35 cfr. Intervention by the Representative of the Holy See At the World Summit on Sustainable Development (Johannesburg, South Africa, 26 August - 4 September), 2 September 2002:
36 cfr. Intervention by the Representative of the Holy See at the First Committee of the General Assembly of the United Nations on General and Complete Disarmament (Item 67), 7 October 2004:
37 cfr. Intervention by H.E. Msgr Giovanni Lajolo, Secretary for Relations with States at the General Debate of the 59th Session of the General Assembly of the United Nations, New York, 29 September 2004:
38 Letter of the Holy Father Benedict XVI to the Chancellor of the Federal Republic of Germany, Dr. Angela Merkel, about the next Summit of the G8 and the Answer of the Chancellor to the Holy Father, 23.04.2007:
“The Holy See has repeatedly insisted that, while the Governments of poorer countries have a responsibility with regard to good governance and the elimination of poverty, the active involvement of international partners is indispensable. This should not be seen as an "extra" or as a concession which could be postponed in the face of pressing national concerns. It is a grave and unconditional moral responsibility, founded on the unity of the human race, and on the common dignity and shared destiny of rich and poor alike, who are being drawn ever closer by the process of globalization.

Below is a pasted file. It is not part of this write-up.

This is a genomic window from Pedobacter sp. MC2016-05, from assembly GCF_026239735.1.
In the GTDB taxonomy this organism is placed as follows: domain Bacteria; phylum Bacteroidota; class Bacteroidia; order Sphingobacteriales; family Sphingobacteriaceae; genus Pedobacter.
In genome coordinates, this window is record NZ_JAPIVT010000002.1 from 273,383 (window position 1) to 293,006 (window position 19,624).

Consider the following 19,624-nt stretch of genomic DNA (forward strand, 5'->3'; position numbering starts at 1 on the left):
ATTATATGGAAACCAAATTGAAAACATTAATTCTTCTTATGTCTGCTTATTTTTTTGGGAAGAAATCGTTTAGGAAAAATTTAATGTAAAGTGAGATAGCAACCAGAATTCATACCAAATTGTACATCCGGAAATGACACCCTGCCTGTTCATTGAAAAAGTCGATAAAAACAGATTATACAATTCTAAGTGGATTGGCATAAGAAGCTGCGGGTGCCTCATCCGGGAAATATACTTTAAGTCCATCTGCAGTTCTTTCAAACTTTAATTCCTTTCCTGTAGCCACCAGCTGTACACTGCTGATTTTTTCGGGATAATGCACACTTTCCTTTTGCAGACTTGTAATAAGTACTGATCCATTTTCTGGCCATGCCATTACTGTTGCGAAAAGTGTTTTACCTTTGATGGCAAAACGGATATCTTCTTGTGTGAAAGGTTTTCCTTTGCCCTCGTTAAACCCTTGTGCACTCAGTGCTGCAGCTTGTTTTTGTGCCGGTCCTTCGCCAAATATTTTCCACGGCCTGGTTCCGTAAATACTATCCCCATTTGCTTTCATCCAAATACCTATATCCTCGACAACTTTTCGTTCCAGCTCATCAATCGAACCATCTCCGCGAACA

Trade conditions favourable to poor countries, including, above all, broad and unconditional access to markets, should be made available and guaranteed in lasting and reliable ways.
Provision must also be made for the rapid, total and unconditional cancellation of the external debt of the Heavily Indebted Poor Countries (HIPC) and of the Least Developed Countries (LDCs). Measures should also be adopted to ensure that these countries do not fall once again into situations of unsustainable debt.
Developed countries must also recognize and implement fully the commitments they have made with regard to external aid.
Moreover, a substantial investment of resources for research and for the development of medicines to treat AIDS, tuberculosis, malaria and other tropical diseases is needed. In this regard, the first and foremost scientific challenge facing developed countries is the discovery of a vaccine against malaria. There is also a need to make available medical and pharmaceutical technology and health care expertise without imposing legal or economic conditions.
Finally, the international community must continue to work for the substantial reduction of both the legal and the illegal arms trade, the illegal trade of precious raw materials, and the flight of capital from poor countries, as well as for the elimination of the practices of money-laundering and corruption of officials of poor countries”.
39 Message of His Holiness Benedict XVI for the 93rd World Day of Migrants and Refugees, (2007), The migrant family, 18 October 2006:
Cf. Pontifical Council for the Pastoral Care of Migrants and Itinerant People, Instruction Erga migrantes caritas Christi, No. 6. Vatican City, May 2004
40 Pope Benedict XVI, Angelus, 19 June 2005: